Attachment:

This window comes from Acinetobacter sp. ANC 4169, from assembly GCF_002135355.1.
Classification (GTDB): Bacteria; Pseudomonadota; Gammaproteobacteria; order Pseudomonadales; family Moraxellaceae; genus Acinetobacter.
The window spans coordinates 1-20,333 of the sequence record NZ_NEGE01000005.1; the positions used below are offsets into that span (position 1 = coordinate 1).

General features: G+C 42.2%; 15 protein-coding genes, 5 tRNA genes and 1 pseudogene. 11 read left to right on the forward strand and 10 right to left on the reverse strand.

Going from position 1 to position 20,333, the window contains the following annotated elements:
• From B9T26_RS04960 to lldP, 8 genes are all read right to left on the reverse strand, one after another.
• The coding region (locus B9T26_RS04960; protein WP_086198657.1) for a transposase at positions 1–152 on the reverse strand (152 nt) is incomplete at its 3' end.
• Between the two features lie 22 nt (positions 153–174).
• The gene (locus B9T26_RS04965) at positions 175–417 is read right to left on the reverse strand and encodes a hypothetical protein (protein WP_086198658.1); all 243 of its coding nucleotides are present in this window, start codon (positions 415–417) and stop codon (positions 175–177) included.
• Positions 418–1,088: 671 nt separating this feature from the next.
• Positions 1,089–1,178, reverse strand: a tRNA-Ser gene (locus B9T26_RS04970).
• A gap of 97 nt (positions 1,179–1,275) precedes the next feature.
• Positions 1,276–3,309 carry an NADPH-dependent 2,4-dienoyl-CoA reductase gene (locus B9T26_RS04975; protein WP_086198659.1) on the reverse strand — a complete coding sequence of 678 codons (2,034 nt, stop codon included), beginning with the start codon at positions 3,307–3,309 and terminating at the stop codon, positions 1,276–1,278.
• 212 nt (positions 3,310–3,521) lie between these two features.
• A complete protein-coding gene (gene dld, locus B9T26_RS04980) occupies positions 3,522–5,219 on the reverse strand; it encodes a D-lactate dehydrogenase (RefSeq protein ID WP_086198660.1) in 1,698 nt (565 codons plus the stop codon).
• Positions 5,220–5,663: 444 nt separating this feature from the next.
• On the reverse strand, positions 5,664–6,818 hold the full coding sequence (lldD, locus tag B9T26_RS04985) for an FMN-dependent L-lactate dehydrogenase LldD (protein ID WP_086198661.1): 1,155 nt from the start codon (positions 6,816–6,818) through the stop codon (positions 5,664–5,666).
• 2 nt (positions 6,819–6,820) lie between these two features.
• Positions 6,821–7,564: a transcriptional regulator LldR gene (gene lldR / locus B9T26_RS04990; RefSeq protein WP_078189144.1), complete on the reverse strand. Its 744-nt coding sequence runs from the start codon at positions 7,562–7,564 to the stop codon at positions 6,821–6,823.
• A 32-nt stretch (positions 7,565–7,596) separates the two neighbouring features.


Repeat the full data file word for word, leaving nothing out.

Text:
This window comes from Acinetobacter sp. ANC 4169, from assembly GCF_002135355.1.
Classification (GTDB): Bacteria; Pseudomonadota; Gammaproteobacteria; order Pseudomonadales; family Moraxellaceae; genus Acinetobacter.
The window spans coordinates 1-20,333 of the sequence record NZ_NEGE01000005.1; the positions used below are offsets into that span (position 1 = coordinate 1).

General features: G+C 42.2%; 15 protein-coding genes, 5 tRNA genes and 1 pseudogene. 11 read left to right on the forward strand and 10 right to left on the reverse strand.

Going from position 1 to position 20,333, the window contains the following annotated elements:
• From B9T26_RS04960 to lldP, 8 genes are all read right to left on the reverse strand, one after another.
• The coding region (locus B9T26_RS04960; protein WP_086198657.1) for a transposase at positions 1–152 on the reverse strand (152 nt) is incomplete at its 3' end.
• Between the two features lie 22 nt (positions 153–174).
• The gene (locus B9T26_RS04965) at positions 175–417 is read right to left on the reverse strand and encodes a hypothetical protein (protein WP_086198658.1); all 243 of its coding nucleotides are present in this window, start codon (positions 415–417) and stop codon (positions 175–177) included.
• Positions 418–1,088: 671 nt separating this feature from the next.
• Positions 1,089–1,178, reverse strand: a tRNA-Ser gene (locus B9T26_RS04970).
• A gap of 97 nt (positions 1,179–1,275) precedes the next feature.
• Positions 1,276–3,309 carry an NADPH-dependent 2,4-dienoyl-CoA reductase gene (locus B9T26_RS04975; protein WP_086198659.1) on the reverse strand — a complete coding sequence of 678 codons (2,034 nt, stop codon included), beginning with the start codon at positions 3,307–3,309 and terminating at the stop codon, positions 1,276–1,278.
• 212 nt (positions 3,310–3,521) lie between these two features.
• A complete protein-coding gene (gene dld, locus B9T26_RS04980) occupies positions 3,522–5,219 on the reverse strand; it encodes a D-lactate dehydrogenase (RefSeq protein ID WP_086198660.1) in 1,698 nt (565 codons plus the stop codon).
• Positions 5,220–5,663: 444 nt separating this feature from the next.
• On the reverse strand, positions 5,664–6,818 hold the full coding sequence (lldD, locus tag B9T26_RS04985) for an FMN-dependent L-lactate dehydrogenase LldD (protein ID WP_086198661.1): 1,155 nt from the start codon (positions 6,816–6,818) through the stop codon (positions 5,664–5,666).
• 2 nt (positions 6,819–6,820) lie between these two features.
• Positions 6,821–7,564: a transcriptional regulator LldR gene (gene lldR / locus B9T26_RS04990; RefSeq protein WP_078189144.1), complete on the reverse strand. Its 744-nt coding sequence runs from the start codon at positions 7,562–7,564 to the stop codon at positions 6,821–6,823.
• A 32-nt stretch (positions 7,565–7,596) separates the two neighbouring features.